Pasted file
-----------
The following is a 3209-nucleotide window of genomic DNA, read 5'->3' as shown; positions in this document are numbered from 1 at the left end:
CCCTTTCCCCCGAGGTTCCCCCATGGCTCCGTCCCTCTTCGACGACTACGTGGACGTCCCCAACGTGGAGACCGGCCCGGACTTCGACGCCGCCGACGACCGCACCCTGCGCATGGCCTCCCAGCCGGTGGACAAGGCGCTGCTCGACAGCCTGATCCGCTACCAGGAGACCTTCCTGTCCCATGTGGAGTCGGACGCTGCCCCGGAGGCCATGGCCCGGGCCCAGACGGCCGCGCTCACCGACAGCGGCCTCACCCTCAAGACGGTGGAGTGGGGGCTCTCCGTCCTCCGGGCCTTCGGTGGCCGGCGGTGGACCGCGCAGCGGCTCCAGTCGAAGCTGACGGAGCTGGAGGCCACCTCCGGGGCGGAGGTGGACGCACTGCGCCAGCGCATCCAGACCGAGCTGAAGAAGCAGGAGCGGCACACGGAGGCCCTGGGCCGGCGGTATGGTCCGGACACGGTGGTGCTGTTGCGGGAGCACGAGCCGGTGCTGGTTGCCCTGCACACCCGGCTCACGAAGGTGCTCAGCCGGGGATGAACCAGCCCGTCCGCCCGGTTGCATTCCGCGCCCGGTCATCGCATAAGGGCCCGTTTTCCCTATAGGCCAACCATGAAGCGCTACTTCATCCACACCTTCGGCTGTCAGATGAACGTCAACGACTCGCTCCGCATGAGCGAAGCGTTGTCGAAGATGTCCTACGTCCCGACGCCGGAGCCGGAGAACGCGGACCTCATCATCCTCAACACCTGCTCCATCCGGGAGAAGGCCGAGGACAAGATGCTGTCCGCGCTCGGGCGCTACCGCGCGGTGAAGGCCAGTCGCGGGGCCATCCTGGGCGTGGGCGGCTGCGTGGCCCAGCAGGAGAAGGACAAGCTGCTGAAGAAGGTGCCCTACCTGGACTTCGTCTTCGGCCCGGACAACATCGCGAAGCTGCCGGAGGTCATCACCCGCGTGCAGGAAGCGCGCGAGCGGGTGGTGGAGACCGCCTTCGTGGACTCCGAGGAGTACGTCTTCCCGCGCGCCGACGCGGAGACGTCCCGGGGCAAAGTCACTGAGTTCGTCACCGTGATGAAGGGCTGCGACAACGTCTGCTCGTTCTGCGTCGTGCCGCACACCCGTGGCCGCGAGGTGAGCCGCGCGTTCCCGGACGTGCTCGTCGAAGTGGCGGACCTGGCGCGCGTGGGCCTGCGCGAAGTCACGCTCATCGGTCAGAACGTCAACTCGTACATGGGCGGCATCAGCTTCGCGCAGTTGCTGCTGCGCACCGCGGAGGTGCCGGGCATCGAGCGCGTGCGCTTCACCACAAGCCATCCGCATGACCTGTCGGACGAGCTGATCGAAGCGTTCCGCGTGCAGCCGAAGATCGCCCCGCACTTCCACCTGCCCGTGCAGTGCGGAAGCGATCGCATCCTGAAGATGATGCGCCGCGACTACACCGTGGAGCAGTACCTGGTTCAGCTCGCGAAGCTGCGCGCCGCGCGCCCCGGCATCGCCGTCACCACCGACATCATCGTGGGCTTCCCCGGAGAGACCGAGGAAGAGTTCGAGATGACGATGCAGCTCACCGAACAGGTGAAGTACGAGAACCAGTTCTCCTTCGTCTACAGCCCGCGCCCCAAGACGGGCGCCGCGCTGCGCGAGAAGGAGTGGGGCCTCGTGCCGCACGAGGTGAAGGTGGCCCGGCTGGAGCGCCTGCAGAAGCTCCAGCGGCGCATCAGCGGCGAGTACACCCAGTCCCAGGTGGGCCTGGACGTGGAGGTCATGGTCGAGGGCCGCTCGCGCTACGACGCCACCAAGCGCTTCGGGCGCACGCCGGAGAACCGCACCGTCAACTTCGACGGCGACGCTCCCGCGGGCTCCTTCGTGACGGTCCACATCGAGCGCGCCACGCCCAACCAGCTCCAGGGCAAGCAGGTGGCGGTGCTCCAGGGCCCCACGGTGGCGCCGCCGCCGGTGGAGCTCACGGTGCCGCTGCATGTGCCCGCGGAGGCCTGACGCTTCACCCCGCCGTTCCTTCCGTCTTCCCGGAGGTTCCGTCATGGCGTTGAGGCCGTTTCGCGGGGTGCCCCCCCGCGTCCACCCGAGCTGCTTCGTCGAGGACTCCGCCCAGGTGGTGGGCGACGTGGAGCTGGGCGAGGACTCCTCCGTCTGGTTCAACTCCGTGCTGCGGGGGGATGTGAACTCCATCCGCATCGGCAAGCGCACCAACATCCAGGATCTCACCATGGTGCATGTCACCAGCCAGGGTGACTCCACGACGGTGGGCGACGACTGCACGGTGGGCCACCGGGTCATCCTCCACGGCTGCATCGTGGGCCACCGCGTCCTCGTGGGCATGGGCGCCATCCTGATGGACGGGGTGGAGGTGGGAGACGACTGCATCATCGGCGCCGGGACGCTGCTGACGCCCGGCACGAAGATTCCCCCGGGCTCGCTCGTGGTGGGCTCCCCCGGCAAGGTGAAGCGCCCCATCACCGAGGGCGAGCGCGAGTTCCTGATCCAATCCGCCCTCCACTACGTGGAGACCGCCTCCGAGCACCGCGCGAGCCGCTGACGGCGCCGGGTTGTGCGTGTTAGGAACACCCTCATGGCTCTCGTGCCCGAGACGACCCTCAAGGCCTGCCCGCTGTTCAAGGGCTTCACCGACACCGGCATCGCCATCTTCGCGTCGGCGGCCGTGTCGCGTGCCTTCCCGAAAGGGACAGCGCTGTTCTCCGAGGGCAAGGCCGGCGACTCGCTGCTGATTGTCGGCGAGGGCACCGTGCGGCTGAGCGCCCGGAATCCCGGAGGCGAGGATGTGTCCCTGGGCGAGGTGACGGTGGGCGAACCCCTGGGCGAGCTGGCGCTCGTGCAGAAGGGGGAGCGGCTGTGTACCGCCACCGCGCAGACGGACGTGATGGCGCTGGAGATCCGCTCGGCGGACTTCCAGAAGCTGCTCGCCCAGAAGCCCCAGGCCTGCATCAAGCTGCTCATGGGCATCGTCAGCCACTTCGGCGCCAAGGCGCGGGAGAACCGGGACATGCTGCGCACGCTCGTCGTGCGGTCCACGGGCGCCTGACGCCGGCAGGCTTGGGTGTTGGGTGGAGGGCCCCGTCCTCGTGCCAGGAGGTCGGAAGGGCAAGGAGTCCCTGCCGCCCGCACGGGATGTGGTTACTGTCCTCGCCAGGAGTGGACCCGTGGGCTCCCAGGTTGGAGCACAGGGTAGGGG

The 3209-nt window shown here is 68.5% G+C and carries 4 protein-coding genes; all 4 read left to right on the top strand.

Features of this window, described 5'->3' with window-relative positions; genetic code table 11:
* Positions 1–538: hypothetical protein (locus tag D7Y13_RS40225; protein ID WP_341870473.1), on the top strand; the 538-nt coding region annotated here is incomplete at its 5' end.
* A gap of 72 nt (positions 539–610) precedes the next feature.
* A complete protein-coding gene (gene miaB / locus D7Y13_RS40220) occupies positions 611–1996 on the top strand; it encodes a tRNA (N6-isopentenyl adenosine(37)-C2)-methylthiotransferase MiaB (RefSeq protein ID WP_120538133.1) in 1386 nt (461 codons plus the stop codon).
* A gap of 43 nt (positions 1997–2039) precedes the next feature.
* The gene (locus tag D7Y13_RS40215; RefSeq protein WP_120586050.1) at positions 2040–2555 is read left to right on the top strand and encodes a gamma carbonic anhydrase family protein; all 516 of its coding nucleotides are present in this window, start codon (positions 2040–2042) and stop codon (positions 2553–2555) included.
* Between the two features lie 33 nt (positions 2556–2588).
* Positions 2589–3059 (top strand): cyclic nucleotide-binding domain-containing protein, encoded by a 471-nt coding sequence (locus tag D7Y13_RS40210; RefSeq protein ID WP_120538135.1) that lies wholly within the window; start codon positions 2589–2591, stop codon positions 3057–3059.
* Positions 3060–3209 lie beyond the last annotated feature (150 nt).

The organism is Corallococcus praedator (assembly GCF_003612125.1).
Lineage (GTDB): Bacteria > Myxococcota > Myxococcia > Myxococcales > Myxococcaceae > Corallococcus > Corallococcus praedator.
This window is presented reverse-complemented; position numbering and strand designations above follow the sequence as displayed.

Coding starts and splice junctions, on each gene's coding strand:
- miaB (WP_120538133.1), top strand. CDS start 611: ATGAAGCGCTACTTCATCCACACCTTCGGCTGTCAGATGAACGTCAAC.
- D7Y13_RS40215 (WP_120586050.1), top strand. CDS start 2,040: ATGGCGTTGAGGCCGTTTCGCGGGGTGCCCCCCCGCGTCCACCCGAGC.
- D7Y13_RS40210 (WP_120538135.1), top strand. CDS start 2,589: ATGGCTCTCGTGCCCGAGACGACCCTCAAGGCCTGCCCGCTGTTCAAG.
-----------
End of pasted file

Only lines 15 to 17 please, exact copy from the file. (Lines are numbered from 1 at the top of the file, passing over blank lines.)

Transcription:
This window is presented reverse-complemented; position numbering and strand designations above follow the sequence as displayed.

Coding starts and splice junctions, on each gene's coding strand:
- miaB (WP_120538133.1), top strand. CDS start 611: ATGAAGCGCTACTTCATCCACACCTTCGGCTGTCAGATGAACGTCAAC.